How anywhere computing works
Some of this is pretty new, and some is very new.
Anywhere computing involves not just new capabilities, but extreme redundancy. Like the mobile computing era, you carry your laptop while traveling, ready to connect via Ethernet or Wi-Fi. But in the anywhere computing era, you can connect with a mobile broadband card, too. Failing that, you can connect your phone and use that as a modem. If your laptop dies, you can use a UMPC. If that gets stolen, you can connect with your phone. Or use any computer you find and interact with recent online backups. Or use the files on your phone or thumb drive. Or... the alternatives are endless.
In the anywhere computing universe, nothing can stop you.
The idea of backing up before a trip, taking the "hit" while away, then recovering upon your return is a mobile computing concept. The anywhere computing idea is not to recover after you get back, but to never be sidelined. You can continue working, playing and communicating, even when your laptop and/or cell phone are lost, destroyed or incapacitated.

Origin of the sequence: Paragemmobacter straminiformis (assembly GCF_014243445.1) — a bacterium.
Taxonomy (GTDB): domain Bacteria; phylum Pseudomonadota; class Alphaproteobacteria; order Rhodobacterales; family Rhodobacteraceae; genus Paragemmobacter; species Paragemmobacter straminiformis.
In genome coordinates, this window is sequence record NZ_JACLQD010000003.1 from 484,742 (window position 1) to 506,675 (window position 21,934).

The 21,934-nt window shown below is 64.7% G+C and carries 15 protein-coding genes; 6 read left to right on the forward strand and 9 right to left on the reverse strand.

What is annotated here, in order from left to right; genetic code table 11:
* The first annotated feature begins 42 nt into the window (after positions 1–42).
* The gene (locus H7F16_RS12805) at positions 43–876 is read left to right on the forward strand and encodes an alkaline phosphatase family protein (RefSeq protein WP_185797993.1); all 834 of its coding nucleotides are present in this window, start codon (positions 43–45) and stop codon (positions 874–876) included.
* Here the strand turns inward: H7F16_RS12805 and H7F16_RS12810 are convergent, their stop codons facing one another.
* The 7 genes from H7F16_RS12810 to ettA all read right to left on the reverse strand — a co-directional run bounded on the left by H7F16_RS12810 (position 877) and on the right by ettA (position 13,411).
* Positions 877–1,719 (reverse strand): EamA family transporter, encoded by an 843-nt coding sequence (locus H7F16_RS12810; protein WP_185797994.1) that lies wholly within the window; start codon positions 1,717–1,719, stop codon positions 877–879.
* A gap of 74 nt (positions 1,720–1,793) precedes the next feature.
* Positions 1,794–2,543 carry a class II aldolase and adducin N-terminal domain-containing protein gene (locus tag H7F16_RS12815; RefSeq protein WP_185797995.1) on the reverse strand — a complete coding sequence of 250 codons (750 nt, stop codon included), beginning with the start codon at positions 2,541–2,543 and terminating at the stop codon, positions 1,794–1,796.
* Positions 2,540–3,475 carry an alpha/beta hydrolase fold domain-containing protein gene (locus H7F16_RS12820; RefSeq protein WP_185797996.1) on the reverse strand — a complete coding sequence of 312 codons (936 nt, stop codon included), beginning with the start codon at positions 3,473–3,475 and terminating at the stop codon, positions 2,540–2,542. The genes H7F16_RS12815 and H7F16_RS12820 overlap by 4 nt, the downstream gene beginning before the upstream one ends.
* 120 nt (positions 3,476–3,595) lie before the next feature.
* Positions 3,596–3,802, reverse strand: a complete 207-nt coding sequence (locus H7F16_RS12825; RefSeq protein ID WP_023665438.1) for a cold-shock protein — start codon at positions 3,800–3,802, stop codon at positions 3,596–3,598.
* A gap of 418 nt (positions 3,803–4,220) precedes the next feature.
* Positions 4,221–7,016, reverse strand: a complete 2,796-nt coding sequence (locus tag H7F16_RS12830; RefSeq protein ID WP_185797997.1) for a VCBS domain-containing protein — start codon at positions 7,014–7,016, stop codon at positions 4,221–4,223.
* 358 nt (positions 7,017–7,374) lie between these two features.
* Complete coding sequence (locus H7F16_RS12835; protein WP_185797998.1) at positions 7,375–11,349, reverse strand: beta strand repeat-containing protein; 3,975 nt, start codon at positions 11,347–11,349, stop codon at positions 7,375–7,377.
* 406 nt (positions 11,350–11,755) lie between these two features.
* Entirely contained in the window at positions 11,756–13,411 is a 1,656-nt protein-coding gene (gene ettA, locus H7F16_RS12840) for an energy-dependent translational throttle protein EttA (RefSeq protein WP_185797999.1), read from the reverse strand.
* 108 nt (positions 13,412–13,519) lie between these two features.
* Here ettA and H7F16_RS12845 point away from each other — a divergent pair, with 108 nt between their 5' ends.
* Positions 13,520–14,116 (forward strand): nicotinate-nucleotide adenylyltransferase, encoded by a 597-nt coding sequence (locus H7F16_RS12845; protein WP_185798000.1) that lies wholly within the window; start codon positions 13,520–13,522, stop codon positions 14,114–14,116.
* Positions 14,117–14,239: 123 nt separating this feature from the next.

"Anywhere computing" involves full access at arbitrary, unexpected times -- while shopping, sailing, sleeping -- whatever, whenever, wherever.
Some will think all this is unnecessary or extreme. Just 15 years ago, critics thought the same thing about mobile computing concepts like using a laptop on an airplane or connecting from a hotel room. People who scoff at the "excesses" of anywhere computing will be doing it within two years.
And you can do it right now. Anywhere.
Mike Elgan writes about technology and global tech culture. Contact Mike at firstname.lastname@example.org or his blog, The Raw Feed.